Waste is one of the biggest environmental impacts of the fashion industry, and Lucia believes that, for Mantero Seta, it «was almost within the typology of our business». With the expectations of luxury and a large turnover of products, clients can be demanding. «Even a small difference in the printed material could be considered as second quality, which means that we’d have to reprint the whole run». They have also found that, when working alongside clients on a commissioned material, they «want to see different options to approve and design». This means that Mantero Seta have to produce multiple options for them to choose from. If a client doesn’t want a printed fabric, the agreement is often that we have to destroy the fabric. Now, instead of incinerating the waste material, they have found a way to produce a regenerated material with 100 percent silk by-products that fit their company values; Re-silk. Using development and innovation, they are ensuring that the environmentally harmful steps of virgin silk production are avoided. After many trials and not being satisfied with the outcome, Mantero Seta managed to produce a material that was different from silk, despite its composition, yet «gave the same perception of luxury that we want our products to be known for. The material that we have produced is different from silk, which is normally shiny, feminine, and summery. This fabric is warmer and more adapted to men. With this yarn we can obtain a voluminous fabric to use in garments like coats and jackets». Innovating this new material has allowed Mantero Seta to diversify their products; «this is a big opportunity for us as we’re reimaging this traditional material to open up new categories of clothes that we wouldn’t be able to make out of virgin silk». Yet they know that this is a working progress and have been working on creating new qualities in their Re-silk fabric to meet the needs of their clients.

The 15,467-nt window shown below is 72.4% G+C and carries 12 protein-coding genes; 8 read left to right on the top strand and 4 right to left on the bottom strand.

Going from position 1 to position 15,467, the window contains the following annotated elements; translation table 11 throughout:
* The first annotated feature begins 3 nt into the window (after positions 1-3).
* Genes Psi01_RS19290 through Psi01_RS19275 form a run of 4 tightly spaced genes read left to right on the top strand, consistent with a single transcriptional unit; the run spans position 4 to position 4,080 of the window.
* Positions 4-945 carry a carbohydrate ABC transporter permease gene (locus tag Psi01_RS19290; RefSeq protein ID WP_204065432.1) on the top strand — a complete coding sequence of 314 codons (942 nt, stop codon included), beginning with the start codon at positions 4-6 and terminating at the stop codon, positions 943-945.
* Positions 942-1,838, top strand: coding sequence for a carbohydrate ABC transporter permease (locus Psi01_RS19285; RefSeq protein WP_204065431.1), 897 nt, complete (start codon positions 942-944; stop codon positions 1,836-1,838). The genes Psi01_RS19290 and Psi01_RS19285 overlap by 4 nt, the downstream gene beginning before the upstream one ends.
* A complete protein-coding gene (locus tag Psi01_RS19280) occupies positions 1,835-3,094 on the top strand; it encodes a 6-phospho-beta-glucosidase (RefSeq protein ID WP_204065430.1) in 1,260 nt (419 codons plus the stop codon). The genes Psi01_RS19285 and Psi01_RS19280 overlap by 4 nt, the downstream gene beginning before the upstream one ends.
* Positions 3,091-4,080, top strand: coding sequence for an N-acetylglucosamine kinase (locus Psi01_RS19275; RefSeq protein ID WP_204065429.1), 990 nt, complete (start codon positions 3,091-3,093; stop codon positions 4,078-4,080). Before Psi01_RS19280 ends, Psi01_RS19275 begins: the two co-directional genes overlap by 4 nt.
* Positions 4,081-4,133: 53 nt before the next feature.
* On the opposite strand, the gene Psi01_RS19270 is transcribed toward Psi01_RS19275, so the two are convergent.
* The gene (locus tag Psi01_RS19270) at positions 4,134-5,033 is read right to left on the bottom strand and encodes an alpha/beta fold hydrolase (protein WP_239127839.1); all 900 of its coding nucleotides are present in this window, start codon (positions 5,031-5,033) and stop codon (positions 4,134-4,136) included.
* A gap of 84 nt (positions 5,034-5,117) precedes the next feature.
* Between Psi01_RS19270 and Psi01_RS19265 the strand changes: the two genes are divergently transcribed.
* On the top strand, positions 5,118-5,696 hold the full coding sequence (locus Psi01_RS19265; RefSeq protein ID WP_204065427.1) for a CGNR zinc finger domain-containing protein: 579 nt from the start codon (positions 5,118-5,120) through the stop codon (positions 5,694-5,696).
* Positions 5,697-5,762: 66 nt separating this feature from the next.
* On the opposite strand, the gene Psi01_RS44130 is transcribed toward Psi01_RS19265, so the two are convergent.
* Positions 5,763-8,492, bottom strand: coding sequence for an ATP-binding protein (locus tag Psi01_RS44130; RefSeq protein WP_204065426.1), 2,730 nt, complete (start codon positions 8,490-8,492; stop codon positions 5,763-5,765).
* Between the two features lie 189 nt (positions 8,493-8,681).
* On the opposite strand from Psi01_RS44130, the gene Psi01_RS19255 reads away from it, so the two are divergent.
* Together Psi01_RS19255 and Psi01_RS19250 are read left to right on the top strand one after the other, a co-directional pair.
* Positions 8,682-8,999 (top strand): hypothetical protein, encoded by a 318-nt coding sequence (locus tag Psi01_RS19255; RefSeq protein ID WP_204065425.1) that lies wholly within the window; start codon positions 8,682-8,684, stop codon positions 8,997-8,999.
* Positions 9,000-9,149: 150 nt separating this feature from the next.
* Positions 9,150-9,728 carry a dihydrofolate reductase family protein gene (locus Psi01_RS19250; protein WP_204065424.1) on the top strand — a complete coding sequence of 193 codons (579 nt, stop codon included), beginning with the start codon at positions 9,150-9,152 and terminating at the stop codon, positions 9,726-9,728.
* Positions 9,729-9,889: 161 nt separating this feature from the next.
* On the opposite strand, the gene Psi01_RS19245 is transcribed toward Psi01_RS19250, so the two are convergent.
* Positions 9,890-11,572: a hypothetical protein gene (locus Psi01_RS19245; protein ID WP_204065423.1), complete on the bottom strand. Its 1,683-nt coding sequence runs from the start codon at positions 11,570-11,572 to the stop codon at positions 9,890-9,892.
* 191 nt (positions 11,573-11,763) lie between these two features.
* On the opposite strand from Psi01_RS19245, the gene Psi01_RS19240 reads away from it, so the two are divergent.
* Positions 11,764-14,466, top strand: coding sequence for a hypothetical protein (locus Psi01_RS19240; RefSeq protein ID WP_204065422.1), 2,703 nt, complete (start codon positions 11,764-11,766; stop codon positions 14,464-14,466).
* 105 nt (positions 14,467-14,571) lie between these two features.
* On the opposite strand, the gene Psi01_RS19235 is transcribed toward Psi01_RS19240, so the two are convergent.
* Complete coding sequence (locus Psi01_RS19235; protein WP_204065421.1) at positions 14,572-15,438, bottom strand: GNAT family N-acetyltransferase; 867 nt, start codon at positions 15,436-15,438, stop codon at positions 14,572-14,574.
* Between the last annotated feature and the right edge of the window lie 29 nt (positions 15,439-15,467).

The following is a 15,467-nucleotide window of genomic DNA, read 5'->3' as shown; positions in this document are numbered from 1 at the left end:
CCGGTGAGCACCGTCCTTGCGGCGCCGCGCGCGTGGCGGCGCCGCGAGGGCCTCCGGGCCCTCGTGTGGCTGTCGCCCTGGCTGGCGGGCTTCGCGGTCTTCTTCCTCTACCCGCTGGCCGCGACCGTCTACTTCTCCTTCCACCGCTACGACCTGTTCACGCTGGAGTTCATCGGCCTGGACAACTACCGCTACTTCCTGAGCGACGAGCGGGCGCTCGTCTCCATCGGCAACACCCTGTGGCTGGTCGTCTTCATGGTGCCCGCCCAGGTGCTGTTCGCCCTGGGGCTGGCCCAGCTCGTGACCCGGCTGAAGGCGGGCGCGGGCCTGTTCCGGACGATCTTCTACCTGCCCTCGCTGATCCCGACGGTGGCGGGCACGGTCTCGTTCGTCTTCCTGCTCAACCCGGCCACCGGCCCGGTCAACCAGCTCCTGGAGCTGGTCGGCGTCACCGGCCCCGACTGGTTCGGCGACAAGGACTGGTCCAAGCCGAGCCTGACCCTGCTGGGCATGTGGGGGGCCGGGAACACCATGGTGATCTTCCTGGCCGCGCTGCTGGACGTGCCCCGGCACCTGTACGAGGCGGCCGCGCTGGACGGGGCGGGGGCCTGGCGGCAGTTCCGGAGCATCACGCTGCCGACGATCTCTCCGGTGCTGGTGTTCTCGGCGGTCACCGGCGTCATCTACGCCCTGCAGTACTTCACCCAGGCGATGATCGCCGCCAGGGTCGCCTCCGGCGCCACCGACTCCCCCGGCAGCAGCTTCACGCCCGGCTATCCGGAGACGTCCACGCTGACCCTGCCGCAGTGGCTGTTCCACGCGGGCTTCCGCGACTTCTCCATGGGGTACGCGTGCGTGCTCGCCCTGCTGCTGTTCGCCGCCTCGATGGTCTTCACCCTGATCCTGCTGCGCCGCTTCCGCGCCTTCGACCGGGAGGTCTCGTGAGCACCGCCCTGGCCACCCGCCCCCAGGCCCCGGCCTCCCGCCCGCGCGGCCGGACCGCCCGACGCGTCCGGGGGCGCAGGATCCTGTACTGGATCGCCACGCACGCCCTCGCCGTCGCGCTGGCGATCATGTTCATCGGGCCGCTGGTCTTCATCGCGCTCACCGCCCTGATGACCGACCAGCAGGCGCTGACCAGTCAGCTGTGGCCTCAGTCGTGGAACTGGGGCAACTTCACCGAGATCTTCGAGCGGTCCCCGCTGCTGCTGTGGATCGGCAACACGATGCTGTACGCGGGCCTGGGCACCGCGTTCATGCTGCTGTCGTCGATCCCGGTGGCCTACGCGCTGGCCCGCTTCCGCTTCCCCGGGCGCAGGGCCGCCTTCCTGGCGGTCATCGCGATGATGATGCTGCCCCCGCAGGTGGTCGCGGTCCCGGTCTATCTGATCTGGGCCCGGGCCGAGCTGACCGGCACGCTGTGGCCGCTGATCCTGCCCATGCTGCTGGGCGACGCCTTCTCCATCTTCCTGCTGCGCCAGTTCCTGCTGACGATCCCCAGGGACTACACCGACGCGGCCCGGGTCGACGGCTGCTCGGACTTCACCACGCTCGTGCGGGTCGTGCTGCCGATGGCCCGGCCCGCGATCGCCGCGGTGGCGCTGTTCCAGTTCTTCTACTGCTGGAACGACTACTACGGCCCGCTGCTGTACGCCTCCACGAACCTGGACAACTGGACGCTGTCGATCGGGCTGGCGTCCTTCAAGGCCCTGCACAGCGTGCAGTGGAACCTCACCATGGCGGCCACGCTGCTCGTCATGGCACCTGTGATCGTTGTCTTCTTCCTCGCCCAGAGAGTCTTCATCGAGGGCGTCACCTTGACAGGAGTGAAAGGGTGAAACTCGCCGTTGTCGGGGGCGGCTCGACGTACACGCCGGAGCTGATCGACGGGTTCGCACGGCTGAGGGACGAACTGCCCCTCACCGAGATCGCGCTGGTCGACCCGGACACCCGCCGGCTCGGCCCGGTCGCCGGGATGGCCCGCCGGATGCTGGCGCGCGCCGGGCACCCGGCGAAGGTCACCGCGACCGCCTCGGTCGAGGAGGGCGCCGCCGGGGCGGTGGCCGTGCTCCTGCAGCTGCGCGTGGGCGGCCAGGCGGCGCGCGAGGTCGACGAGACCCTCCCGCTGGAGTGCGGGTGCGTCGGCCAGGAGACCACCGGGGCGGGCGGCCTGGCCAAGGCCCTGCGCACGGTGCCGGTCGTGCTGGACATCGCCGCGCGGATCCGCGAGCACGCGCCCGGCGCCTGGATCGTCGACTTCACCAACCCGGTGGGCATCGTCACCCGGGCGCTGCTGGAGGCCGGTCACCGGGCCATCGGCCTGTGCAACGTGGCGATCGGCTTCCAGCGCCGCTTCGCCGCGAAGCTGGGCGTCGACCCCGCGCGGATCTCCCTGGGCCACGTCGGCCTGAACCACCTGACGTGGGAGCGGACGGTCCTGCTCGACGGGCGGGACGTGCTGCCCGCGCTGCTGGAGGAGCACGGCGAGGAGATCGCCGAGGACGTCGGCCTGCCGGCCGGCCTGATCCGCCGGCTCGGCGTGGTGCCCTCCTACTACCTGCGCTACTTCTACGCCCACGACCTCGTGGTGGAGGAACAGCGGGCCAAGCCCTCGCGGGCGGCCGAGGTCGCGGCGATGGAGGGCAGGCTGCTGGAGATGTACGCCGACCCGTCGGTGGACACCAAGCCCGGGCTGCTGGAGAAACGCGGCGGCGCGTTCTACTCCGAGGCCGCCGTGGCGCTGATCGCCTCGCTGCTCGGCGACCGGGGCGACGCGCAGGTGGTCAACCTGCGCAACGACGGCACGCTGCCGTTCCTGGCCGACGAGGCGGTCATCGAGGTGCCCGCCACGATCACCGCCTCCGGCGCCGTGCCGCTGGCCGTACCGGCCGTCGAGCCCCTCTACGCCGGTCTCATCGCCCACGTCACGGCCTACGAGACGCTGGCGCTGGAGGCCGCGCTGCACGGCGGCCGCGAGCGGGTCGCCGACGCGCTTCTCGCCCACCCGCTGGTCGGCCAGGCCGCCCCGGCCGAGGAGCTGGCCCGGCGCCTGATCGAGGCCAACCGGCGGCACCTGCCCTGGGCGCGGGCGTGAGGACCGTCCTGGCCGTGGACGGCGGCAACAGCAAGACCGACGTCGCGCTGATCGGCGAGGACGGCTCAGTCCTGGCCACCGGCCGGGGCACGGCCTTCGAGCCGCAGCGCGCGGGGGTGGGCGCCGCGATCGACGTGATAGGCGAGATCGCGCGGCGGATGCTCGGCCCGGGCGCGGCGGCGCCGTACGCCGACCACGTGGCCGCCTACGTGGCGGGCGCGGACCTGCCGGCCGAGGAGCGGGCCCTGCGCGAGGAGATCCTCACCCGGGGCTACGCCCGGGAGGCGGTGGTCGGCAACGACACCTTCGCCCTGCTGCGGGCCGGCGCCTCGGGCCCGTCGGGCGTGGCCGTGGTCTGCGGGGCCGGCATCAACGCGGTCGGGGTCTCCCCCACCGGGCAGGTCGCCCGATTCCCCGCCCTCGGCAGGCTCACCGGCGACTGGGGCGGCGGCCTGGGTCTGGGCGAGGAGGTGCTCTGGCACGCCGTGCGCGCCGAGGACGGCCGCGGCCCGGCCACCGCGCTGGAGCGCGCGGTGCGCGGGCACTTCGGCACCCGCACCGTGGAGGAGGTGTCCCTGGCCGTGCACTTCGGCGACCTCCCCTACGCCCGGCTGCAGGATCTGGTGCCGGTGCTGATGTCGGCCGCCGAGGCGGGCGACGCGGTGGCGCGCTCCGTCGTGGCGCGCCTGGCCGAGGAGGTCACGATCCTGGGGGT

In order to repurpose their silk, the production methods alter to collect and sort the deadstock to make sure that it is usable. Once collected, the material is broken down into a simple fiber which can then be spun and bleached with sustainable and Global Recycle Standard certified techniques to remove impurities and dyes to make a neutral-colored yarn. Afterwards, fibers are processed in a similar way to the virgin silk yarns in order to fulfill client demands. However, the production process is not 100 percent efficient, with approximately 60-70 percent output, something that Mantero Seta is working on increasing.